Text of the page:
Project Canterbury

Fifty Years in Western Africa
Being a Record of the Work of the West Indian Church on the Banks of the Rio Pongo

By A.H. Barrow, M.A.
Vicar of Billinghurst, Sussex

London: SPCK, 1900.

Chapter XVII.

Bishop Rawle's death--Death of the Rev. R. B. Morgan--Bishop Ingham's interest--The boarding of Mr. Farquhar.

THE year 1889 was marked by the death of Bishop Rawle, which took place on May 10th, at Codrington College, whither after resigning the See of Trinidad, he had returned, to his old home in Barbados, there to consecrate the last days of his life, in his old college, to the duties of the Professorship of Theology. He had, however, overrated his strength, and within a few months of his entering upon the work, this devoted servant of Christ was taken to his rest.

The long cherished scheme of a boarding-school was now pushed forward to a practical issue in the Island of Cassa (Isles de Los); a suitable site was obtained and made over to the Mission by the Government. Before the building was commenced, the post of headmaster was offered to and accepted by Mr. C. W. Farquhar, master of the Mico Model School at St. John's, Antigua, where he had already had fifteen years of scholastic experience, and where his work was highly appreciated. After being ordained deacon by Bishop Branch, he sailed with wife and family to England on his way to the Isles de Los, which he reached in October, 1890, and where he immediately threw himself activity into the work of preparation and organization.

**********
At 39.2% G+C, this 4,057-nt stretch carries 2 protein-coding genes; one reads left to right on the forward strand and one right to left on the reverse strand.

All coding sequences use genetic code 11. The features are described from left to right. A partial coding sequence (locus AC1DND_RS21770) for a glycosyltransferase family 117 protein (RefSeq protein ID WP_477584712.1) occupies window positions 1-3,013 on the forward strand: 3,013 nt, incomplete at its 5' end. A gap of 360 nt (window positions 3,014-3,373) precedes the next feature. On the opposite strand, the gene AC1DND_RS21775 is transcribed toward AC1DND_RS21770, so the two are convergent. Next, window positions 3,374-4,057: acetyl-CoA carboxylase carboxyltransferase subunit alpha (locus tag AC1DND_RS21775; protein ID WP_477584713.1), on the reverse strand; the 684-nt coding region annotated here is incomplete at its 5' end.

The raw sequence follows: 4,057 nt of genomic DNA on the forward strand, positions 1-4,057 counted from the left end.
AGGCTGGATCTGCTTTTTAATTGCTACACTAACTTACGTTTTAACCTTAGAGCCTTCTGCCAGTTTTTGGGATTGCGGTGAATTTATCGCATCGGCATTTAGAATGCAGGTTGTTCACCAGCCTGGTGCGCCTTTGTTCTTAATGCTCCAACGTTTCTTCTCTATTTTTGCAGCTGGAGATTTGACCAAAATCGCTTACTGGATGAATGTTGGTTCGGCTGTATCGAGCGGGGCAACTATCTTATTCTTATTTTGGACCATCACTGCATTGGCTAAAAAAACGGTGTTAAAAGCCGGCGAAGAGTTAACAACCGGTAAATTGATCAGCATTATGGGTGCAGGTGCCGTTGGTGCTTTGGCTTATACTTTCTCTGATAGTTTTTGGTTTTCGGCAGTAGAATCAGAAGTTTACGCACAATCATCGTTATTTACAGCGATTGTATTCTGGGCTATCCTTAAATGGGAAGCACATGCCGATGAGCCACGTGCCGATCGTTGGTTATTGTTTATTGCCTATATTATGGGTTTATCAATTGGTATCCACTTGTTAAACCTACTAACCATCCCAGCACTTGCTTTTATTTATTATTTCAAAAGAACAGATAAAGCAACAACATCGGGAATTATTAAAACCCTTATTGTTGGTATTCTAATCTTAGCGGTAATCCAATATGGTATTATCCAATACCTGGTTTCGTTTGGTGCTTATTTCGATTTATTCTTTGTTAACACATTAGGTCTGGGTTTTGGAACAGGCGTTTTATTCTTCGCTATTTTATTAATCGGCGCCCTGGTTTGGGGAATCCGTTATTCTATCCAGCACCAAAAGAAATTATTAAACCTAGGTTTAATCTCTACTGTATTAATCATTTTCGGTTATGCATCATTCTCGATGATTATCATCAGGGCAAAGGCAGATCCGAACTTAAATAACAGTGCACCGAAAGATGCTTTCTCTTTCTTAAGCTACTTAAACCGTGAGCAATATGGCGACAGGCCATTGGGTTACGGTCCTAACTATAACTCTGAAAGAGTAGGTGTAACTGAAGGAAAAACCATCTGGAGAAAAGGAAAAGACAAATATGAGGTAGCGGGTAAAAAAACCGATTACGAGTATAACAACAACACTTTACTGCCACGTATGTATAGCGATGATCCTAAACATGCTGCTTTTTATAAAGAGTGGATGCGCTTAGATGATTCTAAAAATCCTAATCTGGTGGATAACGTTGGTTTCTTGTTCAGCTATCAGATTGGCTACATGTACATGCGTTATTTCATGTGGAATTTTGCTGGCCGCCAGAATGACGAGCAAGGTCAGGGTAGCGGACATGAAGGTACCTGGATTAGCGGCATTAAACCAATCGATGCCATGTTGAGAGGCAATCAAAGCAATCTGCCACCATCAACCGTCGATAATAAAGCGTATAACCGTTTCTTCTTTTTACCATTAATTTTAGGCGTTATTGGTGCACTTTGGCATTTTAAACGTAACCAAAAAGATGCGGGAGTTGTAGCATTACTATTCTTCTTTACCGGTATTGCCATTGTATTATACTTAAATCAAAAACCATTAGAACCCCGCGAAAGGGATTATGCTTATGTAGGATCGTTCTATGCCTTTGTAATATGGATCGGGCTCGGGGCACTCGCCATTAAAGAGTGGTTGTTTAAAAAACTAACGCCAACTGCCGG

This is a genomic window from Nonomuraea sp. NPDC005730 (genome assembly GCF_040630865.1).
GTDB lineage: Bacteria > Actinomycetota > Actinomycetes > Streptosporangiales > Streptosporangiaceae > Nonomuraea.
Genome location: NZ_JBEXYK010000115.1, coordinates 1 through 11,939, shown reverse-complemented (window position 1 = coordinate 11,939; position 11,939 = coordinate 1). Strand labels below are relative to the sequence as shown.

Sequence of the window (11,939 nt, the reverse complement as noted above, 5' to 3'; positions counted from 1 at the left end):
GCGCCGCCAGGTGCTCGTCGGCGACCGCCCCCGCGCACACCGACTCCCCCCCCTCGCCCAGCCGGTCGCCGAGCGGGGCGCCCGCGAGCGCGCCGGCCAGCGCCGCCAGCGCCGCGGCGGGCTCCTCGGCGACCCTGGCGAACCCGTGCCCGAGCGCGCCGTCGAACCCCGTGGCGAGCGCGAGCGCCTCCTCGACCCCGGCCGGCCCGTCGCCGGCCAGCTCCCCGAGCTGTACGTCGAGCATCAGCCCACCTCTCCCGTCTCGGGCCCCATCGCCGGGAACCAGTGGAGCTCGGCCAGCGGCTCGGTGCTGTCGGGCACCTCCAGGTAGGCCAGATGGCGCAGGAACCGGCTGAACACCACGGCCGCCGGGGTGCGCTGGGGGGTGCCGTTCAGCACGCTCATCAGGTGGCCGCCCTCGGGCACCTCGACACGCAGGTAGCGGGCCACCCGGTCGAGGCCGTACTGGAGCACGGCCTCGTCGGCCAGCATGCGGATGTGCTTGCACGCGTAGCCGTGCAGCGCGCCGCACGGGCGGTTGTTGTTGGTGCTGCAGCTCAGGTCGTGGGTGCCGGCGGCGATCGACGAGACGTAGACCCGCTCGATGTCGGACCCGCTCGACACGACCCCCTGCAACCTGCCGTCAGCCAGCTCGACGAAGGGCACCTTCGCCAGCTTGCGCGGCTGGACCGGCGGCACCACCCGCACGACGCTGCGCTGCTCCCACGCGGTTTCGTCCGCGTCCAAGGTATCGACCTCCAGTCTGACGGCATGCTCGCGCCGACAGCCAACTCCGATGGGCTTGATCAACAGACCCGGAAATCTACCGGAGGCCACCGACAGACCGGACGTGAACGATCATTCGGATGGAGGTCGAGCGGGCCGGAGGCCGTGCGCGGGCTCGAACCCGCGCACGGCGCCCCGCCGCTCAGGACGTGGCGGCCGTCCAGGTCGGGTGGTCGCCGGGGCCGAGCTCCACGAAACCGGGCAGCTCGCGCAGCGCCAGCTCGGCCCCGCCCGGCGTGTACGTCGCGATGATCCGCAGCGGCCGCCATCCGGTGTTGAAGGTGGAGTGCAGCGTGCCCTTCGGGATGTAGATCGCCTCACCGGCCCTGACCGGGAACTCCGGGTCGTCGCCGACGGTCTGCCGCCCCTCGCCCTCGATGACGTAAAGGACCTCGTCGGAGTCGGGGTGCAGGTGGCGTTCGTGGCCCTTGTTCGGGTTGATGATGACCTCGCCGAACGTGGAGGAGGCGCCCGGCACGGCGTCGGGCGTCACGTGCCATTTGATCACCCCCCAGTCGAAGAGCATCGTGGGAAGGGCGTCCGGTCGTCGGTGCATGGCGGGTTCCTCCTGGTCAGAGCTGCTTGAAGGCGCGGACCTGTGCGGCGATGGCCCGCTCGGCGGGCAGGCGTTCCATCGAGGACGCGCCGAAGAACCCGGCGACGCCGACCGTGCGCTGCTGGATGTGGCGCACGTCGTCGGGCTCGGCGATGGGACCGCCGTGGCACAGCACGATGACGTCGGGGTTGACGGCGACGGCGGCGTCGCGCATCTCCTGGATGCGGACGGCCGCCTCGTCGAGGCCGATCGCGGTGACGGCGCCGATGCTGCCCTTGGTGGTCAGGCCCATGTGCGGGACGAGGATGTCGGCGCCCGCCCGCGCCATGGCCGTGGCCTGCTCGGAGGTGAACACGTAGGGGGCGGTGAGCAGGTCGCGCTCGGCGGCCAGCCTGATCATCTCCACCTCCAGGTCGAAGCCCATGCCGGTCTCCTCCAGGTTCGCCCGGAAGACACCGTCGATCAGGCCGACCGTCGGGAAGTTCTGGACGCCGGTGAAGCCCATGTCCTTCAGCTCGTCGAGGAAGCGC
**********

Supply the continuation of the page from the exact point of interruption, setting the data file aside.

The committee at home had now much to engage their anxious deliberations, and were glad to welcome the Earl of Stamford as a colleague.

Project Canterbury